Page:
Figure 5-21 shows the winds drawn on a wind T. The EHSI could also be used, but what is
important is to realize the wind is more of a headwind than a crosswind, and the result should be
near the 10 to 11 clock position.
Figure 5-16 Wind "T"
Because our time interval was less than 6 minutes, we will round the headwind component up to
15 knots. Since the crosswind was computed at 6 knots, it is best to round this to 5 knots.
Headwind compensations are easy. We simply add the headwind to our current base indicated
airspeed, and tell the pilot to fly 180 KIAS. If the component was a tailwind, we would have
subtracted 15 knots.
Crosswind compensations are also simple. For each 5 knots of crosswind crab 2º. In this
example, we would tell the pilot to "Turn left 070º."
The compensations remain valid until you change course or get new information about the wind.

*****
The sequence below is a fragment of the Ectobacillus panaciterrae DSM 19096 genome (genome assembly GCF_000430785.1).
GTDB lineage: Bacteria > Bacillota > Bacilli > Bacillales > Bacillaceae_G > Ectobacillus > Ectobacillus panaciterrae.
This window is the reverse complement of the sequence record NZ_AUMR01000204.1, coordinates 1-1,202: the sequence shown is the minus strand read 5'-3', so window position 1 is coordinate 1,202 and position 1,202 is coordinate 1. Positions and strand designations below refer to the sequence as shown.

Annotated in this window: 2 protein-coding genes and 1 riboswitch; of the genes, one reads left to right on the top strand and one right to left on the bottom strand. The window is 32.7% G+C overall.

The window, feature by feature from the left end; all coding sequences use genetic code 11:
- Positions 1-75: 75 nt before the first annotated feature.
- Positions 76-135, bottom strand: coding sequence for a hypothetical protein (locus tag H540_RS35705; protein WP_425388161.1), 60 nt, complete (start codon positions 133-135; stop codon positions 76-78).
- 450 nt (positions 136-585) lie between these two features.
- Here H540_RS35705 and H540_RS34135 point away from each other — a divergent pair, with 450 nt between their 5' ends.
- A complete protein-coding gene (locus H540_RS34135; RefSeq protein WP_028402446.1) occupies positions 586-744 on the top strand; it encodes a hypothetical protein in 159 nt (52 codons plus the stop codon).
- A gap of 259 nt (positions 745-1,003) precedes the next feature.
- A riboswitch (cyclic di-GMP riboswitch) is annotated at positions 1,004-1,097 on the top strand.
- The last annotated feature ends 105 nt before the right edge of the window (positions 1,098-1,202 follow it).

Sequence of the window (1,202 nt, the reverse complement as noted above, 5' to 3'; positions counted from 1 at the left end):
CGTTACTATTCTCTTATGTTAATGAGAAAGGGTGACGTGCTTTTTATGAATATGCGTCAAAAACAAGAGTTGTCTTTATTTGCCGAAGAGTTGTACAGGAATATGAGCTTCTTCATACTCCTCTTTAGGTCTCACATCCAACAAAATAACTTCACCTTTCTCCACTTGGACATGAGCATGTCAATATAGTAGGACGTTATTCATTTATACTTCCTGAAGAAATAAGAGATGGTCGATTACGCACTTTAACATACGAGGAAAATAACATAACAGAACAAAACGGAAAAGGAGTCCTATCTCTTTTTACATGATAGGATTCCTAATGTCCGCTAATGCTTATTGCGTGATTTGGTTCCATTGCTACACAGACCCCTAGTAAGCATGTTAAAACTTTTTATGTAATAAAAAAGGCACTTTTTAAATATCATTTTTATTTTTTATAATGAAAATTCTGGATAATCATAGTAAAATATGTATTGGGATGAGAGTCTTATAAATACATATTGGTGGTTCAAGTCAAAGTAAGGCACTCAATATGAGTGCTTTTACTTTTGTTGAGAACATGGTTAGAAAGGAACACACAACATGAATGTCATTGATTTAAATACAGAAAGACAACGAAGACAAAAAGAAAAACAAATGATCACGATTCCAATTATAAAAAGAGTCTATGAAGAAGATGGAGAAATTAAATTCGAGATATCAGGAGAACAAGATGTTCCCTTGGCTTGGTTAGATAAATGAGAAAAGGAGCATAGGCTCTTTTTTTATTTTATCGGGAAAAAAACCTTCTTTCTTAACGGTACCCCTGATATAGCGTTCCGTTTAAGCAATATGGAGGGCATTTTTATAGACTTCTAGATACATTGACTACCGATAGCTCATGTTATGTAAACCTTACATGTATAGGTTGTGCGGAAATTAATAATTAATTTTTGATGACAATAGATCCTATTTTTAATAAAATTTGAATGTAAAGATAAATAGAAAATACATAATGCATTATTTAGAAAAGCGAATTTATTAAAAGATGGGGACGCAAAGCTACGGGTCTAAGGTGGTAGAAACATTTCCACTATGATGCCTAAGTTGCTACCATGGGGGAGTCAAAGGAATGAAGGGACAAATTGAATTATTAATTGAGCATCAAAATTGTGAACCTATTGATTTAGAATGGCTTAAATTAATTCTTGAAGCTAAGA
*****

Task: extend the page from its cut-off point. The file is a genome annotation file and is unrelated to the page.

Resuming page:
COMPOUND WIND PROBLEMS:
The previous examples cover the skills needed for low-level navigation. However, in the low-
level environment, crosswind and head/tailwind occur simultaneously. Analysis, compensations,
corrections, and updates may become confusing as these functions interact. Students must be
ready for these compound problems that are the nature of low-level flight. Below is another
example of wind analysis to help step through such problems again: